Gazette editorial: “Protecting the environment”

The lead editorial in today’s Gazette calls for improvements in our system of environmental compliance:

“Protecting the environment”

…the state has abdicated its responsibility to developers, who are essentially allowed to monitor themselves by hiring their own environmental consultants. Meanwhile, local conservation commissions are finding there are limits to what they can do to ensure compliance with state environmental laws because of a lack of money and time.

The problems are exemplified by the case of the Red Brook Estates project… The project came under scrutiny following the discovery of severe stream bank erosion near the subdivision site…

At the least, the state needs guidelines to prohibit conflicts of interest and limit the involvement of environmental consultants in other financial aspects of a development project… it might, in fact, be time for the state to assume a greater responsibility.

See also:

Gazette: “Should developers police own projects?”
In five years on the Conservation Commission, Chairman Robert Floyd said he has never seen a developer’s compliance monitor admit to a violation in Southampton.

‘It’s amazing that everything runs so perfect,’ he said, with evident sarcasm.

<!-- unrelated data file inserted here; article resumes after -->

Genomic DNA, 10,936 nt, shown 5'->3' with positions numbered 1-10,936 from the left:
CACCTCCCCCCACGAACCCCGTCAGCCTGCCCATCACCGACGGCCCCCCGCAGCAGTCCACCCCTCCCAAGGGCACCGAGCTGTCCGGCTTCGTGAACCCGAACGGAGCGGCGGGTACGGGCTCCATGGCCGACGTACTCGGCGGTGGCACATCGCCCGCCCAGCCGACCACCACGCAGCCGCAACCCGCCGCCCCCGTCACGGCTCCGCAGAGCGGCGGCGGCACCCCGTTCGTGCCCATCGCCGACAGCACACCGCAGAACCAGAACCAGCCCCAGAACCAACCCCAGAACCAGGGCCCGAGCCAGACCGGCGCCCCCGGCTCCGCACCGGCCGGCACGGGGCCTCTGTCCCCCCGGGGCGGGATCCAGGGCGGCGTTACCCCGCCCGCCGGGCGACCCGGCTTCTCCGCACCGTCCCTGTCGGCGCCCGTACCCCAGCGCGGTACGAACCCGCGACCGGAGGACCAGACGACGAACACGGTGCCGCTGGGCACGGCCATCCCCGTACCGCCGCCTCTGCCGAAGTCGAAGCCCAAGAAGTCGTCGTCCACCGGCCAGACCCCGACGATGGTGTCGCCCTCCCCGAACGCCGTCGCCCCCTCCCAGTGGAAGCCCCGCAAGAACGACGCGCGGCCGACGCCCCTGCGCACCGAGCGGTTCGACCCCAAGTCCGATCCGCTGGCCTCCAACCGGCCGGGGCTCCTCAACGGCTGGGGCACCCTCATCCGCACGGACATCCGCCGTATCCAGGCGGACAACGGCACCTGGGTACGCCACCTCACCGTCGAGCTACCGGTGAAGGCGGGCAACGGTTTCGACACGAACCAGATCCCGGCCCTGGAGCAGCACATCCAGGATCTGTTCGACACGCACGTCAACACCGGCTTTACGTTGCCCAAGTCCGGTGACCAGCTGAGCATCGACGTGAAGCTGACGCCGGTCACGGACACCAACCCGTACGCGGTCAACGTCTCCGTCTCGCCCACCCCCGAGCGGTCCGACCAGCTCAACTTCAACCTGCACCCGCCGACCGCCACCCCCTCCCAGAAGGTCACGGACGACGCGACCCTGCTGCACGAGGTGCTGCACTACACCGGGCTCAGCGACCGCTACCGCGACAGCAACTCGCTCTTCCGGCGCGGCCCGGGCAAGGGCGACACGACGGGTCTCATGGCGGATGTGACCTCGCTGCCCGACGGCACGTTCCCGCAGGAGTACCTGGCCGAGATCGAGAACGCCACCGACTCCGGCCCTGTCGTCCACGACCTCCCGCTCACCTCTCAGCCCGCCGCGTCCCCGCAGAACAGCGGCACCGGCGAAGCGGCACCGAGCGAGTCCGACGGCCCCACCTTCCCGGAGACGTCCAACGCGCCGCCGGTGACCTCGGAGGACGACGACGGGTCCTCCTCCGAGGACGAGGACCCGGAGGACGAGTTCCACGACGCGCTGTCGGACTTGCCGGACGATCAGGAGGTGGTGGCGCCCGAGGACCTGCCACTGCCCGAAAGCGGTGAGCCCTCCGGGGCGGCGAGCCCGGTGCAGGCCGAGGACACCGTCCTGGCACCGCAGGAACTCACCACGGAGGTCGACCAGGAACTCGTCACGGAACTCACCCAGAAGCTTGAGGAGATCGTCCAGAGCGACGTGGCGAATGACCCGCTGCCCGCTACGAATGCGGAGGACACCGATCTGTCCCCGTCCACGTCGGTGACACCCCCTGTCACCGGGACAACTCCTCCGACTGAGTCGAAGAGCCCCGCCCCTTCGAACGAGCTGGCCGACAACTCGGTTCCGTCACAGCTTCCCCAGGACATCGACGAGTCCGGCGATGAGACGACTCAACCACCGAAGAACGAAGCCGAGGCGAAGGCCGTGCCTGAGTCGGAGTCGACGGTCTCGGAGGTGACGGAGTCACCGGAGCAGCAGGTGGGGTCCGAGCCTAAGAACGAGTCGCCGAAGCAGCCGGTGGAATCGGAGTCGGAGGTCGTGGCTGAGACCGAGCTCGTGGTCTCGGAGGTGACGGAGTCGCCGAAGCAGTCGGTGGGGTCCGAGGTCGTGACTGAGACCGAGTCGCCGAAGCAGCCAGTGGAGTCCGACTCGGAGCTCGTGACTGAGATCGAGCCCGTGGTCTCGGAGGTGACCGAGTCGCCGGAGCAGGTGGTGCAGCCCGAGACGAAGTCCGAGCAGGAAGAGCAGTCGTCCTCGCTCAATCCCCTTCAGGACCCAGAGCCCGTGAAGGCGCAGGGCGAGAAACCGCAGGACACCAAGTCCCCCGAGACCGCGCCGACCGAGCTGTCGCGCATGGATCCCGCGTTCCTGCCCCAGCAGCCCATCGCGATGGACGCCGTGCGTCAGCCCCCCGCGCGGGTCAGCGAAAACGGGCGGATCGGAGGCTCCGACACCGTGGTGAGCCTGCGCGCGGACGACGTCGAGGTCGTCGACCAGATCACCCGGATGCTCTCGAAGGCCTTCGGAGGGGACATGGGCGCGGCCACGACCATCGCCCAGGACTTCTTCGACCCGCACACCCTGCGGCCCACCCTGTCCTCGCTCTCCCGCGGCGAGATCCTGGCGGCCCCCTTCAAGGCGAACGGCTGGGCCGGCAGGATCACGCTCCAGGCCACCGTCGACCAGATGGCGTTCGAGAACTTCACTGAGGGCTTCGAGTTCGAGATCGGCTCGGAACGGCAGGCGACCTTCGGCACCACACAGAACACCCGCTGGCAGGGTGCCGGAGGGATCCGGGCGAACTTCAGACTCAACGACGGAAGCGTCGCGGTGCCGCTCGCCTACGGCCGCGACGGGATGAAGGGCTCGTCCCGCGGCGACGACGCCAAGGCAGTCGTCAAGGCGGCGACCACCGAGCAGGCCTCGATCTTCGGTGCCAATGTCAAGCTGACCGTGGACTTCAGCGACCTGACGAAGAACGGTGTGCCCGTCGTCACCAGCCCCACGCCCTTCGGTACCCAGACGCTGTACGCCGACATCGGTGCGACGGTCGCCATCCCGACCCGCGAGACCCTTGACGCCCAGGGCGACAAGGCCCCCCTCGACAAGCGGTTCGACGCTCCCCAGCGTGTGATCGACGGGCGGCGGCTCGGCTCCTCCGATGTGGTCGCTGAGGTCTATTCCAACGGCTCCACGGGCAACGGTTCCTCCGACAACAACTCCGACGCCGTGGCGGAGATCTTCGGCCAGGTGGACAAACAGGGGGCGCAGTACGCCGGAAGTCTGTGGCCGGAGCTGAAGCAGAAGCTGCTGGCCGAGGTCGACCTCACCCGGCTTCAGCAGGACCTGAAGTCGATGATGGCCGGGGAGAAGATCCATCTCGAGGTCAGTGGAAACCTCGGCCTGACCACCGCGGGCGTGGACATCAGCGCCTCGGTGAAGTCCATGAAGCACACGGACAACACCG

Floyd and his panel are now engaged in a review of a severe stream bank erosion – and trying to determine whether a nearby housing subdivision by developer James Boyle is responsible…

Jane Winn, executive director for the Berkshire Environmental Action Team, a nonprofit advocacy group, said that in her experience, lackluster monitoring by developers is common…

Gazette: Erosion Near New Southampton Subdivision: Detention Basin Under Scrutiny
Floyd said a stormwater detention basin 300 feet from the top of the approximately 60-foot slope may be the cause of the blowout, which was reported by an abutter in May after heavy rainfall…

Alex Ghiselin, Letter to Gazette: “Don’t let development encroach on our wetlands”
The failure of the storm water system built as a part of the Northampton High School renovation six years ago illustrates why protecting wetlands is so important. Silt has filled the retention pond so there is no capacity to slow a storm surge which now flows unimpeded into the Mill River and contributes to flooding downstream. This accumulated silt also raised the water table and spills ground water into nearby basements…

Without maintenance, these [storm water mitigation] systems are part of the problem, not the solution…

Mike Kirby: Compensatory Wetland on Carlon Drive Not Working
Today if you stand by the pond and look down into it, you’ll see the check dam is now about two feet underwater. You can’t even see where they planted the marshgrass and flowers. The area is under water. Even in a fairly dry summer, the detention pond is only about a foot and a half from the top of the bank. There’s no storage to speak of, no discharge, no filtering. As it is constructed now, grey water from the parking lots and the access street goes directly into the swamp and the Connecticut River.

Photos Show: Man-Made Lakes and Stormwater Retention Systems Are No Substitute for Natural Wetlands